In addition to the GRAMMY Awards, The Recording Academy presents Special Merit Awards recognizing contributions of significance to the recording field, including the Lifetime Achievement Award, Trustees Award and Technical GRAMMY Award. Each year, The Academy invites friends and colleagues of Special Merit Awards recipients to pay tribute to the honorees' career accomplishments, while also adding colorful anecdotes and personal accounts. In the days leading up to the 53rd Annual GRAMMY Awards, GRAMMY.com will present the tributes to the 12 Special Merit Awards recipients for 2011.
The words Wilma Cozart Fine lived by were "trust your ears." This was the guiding principle that defined her working life. For those who don't know the name, hers was a working life to remember.
Cozart Fine, who died at age 82 in September 2009, was the recording director for Mercury Records' Living Presence classical recordings during the mid-'50s and '60s. And yet, the recordings she produced, though more than 50 years old, even by contemporary standards, sound as fresh on the original LPs and remasterings on CD (she supervised the latter) as any two-channel CDs being issued today.
Cozart Fine was a creature of seeming contradictions. She was a pragmatic, hardheaded visionary, the sharpness of whose business and artistic judgments were matched by the acuity of her hearing. She had an exact memory of the sound of the music she heard and used that as a reference with which to assess any reproductions of it.
She started working for Mercury when it was largely a pop label, taking over its quite small classical division. She built it into a force to be reckoned with, imitated by all the major American labels of the time, even RCA Victor. She signed Antal Dorati (whom she had worked for with the Minneapolis and Dallas Symphony Orchestras, the latter of which she served as his personal secretary and later as de facto manager), Janos Starker, Byron Janis, Paul Paray, Frederick Fennell And The Eastman Wind Ensemble, and the Chicago Symphony Orchestra, among others. She oversaw the first American recordings made in Cold War Russia, and developed marketing innovations still copied to this day.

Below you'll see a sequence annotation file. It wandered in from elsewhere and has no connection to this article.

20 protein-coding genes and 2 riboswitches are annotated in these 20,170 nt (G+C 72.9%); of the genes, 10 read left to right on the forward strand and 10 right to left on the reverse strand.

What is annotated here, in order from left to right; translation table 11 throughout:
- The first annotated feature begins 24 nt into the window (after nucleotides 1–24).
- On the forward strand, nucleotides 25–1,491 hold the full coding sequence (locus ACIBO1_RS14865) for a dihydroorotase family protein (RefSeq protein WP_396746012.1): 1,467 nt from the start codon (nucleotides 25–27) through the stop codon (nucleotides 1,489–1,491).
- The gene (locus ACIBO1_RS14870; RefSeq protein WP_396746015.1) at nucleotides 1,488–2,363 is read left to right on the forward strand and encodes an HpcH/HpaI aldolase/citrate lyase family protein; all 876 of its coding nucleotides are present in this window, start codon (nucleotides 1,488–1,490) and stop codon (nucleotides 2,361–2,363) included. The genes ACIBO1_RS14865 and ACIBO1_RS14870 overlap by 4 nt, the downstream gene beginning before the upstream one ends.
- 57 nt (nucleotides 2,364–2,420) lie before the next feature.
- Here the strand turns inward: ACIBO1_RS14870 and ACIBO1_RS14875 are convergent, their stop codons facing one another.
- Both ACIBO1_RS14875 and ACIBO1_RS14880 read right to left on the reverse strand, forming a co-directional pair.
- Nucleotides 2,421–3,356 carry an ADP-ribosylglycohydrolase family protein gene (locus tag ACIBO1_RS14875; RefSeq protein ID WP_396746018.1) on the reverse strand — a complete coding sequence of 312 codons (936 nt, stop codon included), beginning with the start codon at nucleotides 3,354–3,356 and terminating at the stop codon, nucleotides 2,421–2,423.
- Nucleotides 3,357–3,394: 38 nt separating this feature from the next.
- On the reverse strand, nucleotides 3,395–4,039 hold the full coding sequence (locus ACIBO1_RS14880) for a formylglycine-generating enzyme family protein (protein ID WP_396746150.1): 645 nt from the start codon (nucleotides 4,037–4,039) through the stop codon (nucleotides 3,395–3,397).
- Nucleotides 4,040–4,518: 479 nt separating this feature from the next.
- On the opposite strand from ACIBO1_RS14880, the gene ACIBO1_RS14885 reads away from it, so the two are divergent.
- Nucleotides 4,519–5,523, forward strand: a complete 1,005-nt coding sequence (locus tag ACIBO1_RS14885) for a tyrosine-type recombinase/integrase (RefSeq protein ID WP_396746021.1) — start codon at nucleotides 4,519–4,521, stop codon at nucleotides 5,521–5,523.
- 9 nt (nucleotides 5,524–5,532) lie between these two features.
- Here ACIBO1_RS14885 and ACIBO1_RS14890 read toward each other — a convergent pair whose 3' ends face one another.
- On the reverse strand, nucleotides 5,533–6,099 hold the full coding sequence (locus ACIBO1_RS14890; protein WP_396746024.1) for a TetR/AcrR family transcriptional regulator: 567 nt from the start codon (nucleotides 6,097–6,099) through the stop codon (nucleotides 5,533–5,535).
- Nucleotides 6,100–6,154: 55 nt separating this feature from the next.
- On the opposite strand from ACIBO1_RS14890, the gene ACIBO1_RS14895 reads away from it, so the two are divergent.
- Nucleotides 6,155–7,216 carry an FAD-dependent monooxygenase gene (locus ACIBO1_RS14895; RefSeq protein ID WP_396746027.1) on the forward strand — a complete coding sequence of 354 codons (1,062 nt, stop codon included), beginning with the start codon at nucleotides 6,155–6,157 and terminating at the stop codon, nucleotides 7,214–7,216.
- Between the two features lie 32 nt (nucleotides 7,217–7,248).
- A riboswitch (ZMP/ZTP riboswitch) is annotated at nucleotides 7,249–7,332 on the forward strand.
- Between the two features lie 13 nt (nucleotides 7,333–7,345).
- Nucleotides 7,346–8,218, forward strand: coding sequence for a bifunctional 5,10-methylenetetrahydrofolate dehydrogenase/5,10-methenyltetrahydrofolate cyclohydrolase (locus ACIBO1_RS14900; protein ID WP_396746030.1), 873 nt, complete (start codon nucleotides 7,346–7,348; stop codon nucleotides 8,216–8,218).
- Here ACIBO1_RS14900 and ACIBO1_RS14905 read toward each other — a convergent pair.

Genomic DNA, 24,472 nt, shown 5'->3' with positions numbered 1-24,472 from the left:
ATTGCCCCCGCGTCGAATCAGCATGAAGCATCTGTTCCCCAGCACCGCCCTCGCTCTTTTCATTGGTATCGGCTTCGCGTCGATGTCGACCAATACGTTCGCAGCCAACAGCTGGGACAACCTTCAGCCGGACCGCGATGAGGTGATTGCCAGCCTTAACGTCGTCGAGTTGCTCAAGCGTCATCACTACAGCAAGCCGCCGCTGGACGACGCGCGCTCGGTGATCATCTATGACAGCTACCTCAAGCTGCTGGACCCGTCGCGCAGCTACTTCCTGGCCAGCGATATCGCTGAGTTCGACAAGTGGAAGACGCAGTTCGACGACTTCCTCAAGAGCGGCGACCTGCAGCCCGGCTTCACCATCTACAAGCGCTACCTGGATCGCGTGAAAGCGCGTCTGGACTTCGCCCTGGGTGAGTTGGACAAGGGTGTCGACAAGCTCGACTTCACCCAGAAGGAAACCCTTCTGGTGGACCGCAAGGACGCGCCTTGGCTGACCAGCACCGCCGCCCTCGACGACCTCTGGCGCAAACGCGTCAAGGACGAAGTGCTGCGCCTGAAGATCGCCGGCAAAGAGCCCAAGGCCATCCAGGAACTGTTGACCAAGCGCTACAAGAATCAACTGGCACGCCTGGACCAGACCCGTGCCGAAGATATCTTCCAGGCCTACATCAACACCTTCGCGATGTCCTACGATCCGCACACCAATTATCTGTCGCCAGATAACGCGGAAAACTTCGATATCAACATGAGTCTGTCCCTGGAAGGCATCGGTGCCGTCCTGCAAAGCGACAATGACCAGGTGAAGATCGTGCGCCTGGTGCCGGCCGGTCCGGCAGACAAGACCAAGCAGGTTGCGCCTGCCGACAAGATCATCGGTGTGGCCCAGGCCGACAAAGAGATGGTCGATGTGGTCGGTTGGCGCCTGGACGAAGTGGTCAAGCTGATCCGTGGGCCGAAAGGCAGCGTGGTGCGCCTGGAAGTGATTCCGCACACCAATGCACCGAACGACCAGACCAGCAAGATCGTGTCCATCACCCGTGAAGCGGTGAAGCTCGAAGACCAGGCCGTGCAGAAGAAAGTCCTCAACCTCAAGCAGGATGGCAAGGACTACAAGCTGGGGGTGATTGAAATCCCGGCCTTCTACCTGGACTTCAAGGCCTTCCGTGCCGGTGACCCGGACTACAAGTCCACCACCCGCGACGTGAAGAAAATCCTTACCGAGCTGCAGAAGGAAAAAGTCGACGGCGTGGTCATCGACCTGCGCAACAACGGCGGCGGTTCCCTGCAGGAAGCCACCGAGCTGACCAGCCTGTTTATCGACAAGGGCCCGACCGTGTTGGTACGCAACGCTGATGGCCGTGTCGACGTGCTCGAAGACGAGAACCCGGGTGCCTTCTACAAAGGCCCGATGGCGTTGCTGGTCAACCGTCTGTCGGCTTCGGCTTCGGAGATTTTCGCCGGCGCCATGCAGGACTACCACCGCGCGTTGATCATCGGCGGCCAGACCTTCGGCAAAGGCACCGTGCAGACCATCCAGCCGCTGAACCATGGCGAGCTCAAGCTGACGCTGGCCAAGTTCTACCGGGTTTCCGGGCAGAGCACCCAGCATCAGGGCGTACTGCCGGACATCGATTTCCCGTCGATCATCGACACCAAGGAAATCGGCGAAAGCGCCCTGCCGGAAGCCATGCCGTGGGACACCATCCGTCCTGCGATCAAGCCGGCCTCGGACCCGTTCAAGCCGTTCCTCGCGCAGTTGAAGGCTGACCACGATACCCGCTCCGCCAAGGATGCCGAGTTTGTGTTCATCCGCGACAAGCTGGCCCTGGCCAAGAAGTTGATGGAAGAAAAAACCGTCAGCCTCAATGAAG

Cozart Fine became the keeper of the flame at Mercury, working tirelessly and with an uncompromising will ("the iron fist inside the velvet glove" is a phrase used by more than one associate who worked with her) to preserve the sound of the Living Presence Recordings, which, essentially, she oversaw (with eagle ears), while her husband, C. Robert Fine, provided the engineering know-how to create a simulacrum, which was, at heart, as closely faithful to the original as the technology allowed. All of this was done with minimal miking and jiggling with the signal.
Because of her musical training, both in college and afterward (in Dallas and Minneapolis with Dorati), she subscribed, undeviatingly, to the concept of music itself, the absolute sound, unamplified music occurring in a real space, as her final reference. As a result, virtually every one of the Living Presence issues is a prime example of the recorded art. They were then, still are now, and will continue to be touchstones into the future.
(Harry Pearson is the founding editor of The Absolute Sound, and a longtime reviewer of Cozart Fine's recordings.)
Established in 1967, the Trustees Award Special Merit Award is presented by vote of The Recording Academy's National Trustees to individuals who, during their careers in music, have made contributions, other than performance, to the field of recording. To view a complete list of Trustees Award recipients, click here.
Lifetime Achievement Award: Julie Andrews, Roy Haynes, Juilliard String Quartet, The Kingston Trio, Dolly Parton, Ramones, George Beverly Shea
Trustees Award: Al Bell, Bruce Lundvall
Technical GRAMMY Award: Roger Linn, Waves Audio Ltd.